Cassini Significant Events 02/21/07 - 02/27/07
March 2, 2007
(Source: Cassini Project)
The most recent spacecraft telemetry was acquired on Tuesday, February 27, from the Goldstone tracking complex. The Cassini spacecraft is in an excellent state of health and all subsystems are operating normally. Information on the present position and speed of the Cassini spacecraft may be found on the "Present Position" web page at http://saturn.jpl.nasa.gov/operations/present-position.cfm .
Wednesday, February 21 (DOY 052):
On Thursday, February 1, tour PF6h9 was selected as the preferred tour to be used for the extended mission proposal to NASA Headquarters. The tour has now been renamed "XM0" which is a bit less unwieldy. Development for XM0 is progressing. All tweak requests from the science community were submitted by February. 16.
Tweaks will be analyzed and worked with the requesters and project to determine their feasibility. Tweaks that survive this process will be presented to the science community with two weeks for analysis towards a project-wide extended mission reference trajectory decision at the beginning of May. A decision from NASA Headquarters on the extended mission proposal made on February 15 is expected by the end of March.
The most recent Cassini video update is now available and addresses the Titan 23 flyby on January 13. To access the update, link to:
Thursday, February 22 (DOY 053):
Cassini passed by Titan today at an altitude of 1000 kilometers for the Titan 25 flyby. Spacecraft Operations reported that the peak thruster duty cycle was approximately 28 percent. The RADAR swath for this flyby was designed to cross over several prior swaths for a geodetic tie point and stereo imaging opportunities, and mapping of the polar trailing hemisphere area for possible lakes.
Additional science opportunities included Imaging Science Subsystem observations at 650 m/pixel resolution in the second-most northern latitude viewed in the tour, and Composite Infrared Spectrometer (CIRS) acquisition of data for temperature maps, and mapping of the limb region for hydrocarbons. Finally, the Visual and Infrared Mapping Spectrometer obtained its first view of the upper northern hemisphere.
Saturday, February 24 (DOY 055):
Orbit Trim Maneuver (OTM) #95, the Titan 25 cleanup maneuver scheduled for Sunday, February 25, has been cancelled. Processing one more day of tracking data confirmed the conclusions arrived at during the Friday OTM-095 Navigation review. The orbit determination solution moved about 20 meters in the T25 B-Plane, and 12 kilometers in the T26 B-Plane. OTM-95 delta-V decreased from 165 mm/sec to 159 mm/s with a corresponding decrease in the cancellation cost from 177 mm/s to 164 mm/s. A reaction wheel bias will be uplinked to the spacecraft in lieu of the maneuver.
Monday, February 26 (DOY 057):
The final sequence development process for the S30 sequence kicked off today.
A kick-off meeting was also scheduled today for a live Inertial Vector Propagator update to occur on March 6, targeting Rhea with CIRS as the driving instrument. Modeling results indicated that the targeting errors were very small. As a result, the meeting, the rest of the process, and the update were cancelled.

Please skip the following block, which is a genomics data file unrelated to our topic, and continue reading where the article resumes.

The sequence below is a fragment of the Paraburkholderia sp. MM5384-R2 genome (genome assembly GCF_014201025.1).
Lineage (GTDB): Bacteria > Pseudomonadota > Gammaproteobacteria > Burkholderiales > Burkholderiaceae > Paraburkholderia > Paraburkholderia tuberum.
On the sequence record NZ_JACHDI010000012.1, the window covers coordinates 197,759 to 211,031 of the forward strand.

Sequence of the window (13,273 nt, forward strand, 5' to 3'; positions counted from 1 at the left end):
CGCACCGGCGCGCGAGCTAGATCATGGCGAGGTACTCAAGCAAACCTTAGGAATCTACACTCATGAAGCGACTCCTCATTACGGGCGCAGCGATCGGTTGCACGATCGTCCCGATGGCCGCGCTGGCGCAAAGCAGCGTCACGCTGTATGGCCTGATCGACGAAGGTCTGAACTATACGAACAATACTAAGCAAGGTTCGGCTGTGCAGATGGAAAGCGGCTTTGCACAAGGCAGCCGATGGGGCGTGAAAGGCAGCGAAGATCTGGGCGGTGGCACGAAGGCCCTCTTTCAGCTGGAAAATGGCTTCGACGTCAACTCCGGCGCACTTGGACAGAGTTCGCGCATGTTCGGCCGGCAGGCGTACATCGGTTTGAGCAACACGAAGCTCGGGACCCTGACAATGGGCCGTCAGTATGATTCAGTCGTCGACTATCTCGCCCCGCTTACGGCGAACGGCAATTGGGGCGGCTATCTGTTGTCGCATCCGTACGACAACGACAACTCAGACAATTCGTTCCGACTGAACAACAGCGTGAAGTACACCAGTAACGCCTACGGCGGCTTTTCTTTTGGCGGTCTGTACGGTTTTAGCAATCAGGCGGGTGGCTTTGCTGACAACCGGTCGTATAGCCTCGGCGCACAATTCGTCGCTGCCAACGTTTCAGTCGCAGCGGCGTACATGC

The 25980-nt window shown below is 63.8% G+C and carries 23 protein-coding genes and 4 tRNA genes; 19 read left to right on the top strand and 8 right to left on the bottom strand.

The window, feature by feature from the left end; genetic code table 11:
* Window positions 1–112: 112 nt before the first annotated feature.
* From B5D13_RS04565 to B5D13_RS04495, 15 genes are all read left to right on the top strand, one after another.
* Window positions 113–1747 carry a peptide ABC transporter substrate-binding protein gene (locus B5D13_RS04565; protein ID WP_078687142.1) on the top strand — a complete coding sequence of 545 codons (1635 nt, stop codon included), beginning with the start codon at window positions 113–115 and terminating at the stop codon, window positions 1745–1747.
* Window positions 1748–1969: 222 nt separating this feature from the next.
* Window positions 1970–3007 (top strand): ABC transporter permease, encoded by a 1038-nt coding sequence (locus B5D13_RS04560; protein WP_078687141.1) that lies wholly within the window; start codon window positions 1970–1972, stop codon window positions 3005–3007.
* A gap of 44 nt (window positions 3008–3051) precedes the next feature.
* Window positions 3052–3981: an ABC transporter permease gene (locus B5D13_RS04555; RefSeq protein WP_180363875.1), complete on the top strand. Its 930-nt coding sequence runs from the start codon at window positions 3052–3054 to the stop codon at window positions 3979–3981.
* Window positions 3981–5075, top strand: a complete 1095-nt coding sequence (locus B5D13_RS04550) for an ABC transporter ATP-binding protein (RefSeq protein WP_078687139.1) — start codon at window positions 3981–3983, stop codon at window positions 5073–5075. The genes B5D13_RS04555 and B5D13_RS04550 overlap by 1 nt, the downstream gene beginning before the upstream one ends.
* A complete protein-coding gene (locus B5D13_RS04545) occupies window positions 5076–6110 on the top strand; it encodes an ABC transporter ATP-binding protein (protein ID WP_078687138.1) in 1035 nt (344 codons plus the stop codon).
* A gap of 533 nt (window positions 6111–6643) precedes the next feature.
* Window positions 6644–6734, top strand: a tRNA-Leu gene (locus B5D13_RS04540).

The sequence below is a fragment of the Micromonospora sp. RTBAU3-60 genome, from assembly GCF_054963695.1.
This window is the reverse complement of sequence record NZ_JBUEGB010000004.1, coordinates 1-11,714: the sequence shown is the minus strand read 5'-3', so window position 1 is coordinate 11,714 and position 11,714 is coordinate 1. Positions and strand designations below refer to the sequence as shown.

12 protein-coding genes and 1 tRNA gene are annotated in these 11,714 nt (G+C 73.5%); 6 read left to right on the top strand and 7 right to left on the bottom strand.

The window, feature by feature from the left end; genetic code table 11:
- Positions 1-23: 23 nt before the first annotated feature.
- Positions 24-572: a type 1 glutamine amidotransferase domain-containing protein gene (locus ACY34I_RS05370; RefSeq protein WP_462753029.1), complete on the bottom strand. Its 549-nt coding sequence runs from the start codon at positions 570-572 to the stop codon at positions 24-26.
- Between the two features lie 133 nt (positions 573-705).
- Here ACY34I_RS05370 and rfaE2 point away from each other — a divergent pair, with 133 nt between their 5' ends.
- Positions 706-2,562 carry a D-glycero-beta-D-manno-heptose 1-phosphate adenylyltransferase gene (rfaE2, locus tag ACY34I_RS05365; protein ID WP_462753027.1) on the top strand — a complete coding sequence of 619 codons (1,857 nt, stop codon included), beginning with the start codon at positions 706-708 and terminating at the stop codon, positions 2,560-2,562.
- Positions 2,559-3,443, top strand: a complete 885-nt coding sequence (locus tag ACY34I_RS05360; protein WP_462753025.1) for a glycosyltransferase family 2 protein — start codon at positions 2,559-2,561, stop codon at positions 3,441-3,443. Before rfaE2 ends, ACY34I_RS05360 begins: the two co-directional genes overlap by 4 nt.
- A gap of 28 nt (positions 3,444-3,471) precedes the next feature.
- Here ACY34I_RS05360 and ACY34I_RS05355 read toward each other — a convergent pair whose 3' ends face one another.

Tuesday, February 27 (DOY 058):
A Cassini-Huygens Analysis and Results of the Mission (CHARM) teleconference for professional science communicators and educators was held today. The topic: Dunes on Titan. CHARM is a monthly teleconference where scientists present recent science findings from the Cassini-Huygens mission. Presentation packages are available for all previous telecons. Audio recordings are also made available and posted as soon as their companion transcripts are complete. For access to previous presentations link to:
An AACS Inertial Reference Unit (IRU) calibration was completed today on board the spacecraft. This incorporated the IRU-A scale factor updates that were uplinked recently with the A8.7.5 flight software (FSW) update. FSW normalization for AACS A8.7.5 is scheduled for March 4, 2007.
An Encounter Strategy Meeting was held today for Titan flybys T26 and T27, and maneuvers numbered from 98-100. This covers the period from March 10 through March 26.
Many Saturn Observation Campaign (SOC) members around the world continue to hold observation nights while Saturn is so well placed for viewing. March 3 offers a bonus! A full lunar eclipse in much of the world, and Saturn too! The eclipse will be visible from parts of all seven continents including the eastern half of North America.
Contact your local SOC member for viewing opportunities in your locale. http://soc.jpl.nasa.gov/members.cfm
Over the last several months, Cassini's orbit has climbed to higher and higher inclinations, providing never-before-seen views of Saturn from perspectives high above and below the planet's rings. An image release is available giving access to black and white and color mosaics, as well as a dramatic movie sequence showing the rings as they appeared to Cassini while it sped from south to north, rapidly crossing the ring plane. Beginning with Titan 26 on March 10, Cassini's highly inclined orbits around Saturn will be progressively lowered so that, by late June -- three years after entering orbit -- the spacecraft will once more be orbiting in the ring plane. Look for the new images and movies on the main page at: